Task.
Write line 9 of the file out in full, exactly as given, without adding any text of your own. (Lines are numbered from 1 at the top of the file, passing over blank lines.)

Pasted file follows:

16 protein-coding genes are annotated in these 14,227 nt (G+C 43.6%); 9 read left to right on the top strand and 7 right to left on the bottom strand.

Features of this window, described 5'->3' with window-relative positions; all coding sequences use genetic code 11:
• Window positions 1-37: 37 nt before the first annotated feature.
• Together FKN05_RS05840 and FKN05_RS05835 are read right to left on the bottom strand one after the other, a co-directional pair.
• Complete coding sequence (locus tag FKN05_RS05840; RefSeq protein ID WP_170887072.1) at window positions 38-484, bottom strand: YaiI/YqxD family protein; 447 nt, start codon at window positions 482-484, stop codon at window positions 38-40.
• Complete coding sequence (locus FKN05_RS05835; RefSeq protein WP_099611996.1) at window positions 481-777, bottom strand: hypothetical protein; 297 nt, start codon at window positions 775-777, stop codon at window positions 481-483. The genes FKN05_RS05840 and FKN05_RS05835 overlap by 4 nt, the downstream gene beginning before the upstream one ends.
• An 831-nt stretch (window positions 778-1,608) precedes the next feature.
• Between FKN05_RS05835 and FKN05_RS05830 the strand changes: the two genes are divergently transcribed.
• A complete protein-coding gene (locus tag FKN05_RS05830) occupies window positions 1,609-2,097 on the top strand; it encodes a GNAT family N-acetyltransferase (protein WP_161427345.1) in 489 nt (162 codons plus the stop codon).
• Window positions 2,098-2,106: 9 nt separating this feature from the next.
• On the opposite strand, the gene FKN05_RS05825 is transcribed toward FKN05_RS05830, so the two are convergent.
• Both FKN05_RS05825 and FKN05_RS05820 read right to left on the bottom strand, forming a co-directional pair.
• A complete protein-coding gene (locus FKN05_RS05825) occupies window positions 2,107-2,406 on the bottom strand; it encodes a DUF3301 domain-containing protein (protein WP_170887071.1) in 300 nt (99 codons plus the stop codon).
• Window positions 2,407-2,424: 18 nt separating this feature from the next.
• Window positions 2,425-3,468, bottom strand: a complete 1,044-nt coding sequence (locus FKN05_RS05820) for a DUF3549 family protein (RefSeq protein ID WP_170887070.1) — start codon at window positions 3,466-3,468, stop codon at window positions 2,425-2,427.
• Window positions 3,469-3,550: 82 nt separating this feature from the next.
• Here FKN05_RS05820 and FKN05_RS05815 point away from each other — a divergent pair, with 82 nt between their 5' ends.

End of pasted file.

• A complete protein-coding gene (locus tag FKN05_RS05830) occupies window positions 1,609-2,097 on the top strand; it encodes a GNAT family N-acetyltransferase (protein WP_161427345.1) in 489 nt (162 codons plus the stop codon).